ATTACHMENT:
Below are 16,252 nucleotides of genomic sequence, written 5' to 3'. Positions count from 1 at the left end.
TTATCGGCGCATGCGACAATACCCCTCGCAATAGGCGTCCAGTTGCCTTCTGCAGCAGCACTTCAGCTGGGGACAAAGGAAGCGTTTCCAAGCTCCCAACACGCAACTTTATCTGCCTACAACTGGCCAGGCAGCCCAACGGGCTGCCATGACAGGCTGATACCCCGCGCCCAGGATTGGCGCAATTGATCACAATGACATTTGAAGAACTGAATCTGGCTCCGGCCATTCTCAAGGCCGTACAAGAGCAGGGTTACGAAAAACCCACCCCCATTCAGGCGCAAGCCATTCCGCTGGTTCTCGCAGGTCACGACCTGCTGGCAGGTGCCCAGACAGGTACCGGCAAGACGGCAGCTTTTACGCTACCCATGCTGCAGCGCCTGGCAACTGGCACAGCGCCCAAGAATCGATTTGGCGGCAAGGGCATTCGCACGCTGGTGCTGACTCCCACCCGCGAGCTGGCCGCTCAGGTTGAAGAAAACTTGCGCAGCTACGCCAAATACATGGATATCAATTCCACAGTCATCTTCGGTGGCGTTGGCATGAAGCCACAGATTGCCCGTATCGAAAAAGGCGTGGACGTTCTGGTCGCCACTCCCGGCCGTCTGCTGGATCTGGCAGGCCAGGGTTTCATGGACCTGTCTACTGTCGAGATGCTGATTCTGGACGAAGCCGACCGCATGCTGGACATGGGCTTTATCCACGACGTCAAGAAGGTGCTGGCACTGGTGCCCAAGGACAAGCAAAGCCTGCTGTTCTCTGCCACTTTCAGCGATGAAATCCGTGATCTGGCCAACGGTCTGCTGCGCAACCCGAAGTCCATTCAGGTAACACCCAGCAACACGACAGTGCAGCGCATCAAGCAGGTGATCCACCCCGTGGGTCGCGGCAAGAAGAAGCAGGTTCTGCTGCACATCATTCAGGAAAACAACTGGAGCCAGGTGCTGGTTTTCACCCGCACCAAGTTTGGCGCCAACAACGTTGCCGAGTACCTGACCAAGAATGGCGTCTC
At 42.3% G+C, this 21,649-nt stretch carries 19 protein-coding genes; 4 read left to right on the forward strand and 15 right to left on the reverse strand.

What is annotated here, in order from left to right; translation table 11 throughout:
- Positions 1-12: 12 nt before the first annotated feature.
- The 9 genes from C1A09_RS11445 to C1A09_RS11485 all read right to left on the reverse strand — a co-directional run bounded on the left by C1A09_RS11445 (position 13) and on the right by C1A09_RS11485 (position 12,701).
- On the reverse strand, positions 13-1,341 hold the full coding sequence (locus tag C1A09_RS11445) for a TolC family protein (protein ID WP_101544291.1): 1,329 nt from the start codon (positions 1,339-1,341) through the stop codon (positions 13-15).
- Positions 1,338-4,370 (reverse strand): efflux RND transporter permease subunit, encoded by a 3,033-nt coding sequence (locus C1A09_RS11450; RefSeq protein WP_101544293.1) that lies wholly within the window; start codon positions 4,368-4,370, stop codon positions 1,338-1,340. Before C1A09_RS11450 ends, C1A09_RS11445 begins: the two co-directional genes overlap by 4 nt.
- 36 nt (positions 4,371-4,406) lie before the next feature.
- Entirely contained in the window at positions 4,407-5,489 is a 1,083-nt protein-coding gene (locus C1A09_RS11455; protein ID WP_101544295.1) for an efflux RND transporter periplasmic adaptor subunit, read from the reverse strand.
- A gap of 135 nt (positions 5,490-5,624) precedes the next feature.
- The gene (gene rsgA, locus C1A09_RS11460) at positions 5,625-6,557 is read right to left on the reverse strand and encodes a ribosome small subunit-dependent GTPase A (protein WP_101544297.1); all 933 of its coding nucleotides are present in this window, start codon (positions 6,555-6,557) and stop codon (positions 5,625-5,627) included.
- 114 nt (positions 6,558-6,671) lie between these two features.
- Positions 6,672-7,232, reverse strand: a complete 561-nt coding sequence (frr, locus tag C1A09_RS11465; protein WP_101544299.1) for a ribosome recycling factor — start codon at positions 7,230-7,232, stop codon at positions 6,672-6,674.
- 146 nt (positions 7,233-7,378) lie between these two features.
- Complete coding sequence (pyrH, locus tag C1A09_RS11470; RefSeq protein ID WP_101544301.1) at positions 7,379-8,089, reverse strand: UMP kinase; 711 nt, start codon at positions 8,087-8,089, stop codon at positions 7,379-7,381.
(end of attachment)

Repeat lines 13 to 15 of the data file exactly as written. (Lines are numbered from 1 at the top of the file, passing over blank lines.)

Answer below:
- 114 nt (positions 6,558-6,671) lie between these two features.
- Positions 6,672-7,232, reverse strand: a complete 561-nt coding sequence (frr, locus tag C1A09_RS11465; protein WP_101544299.1) for a ribosome recycling factor — start codon at positions 7,230-7,232, stop codon at positions 6,672-6,674.
- 146 nt (positions 7,233-7,378) lie between these two features.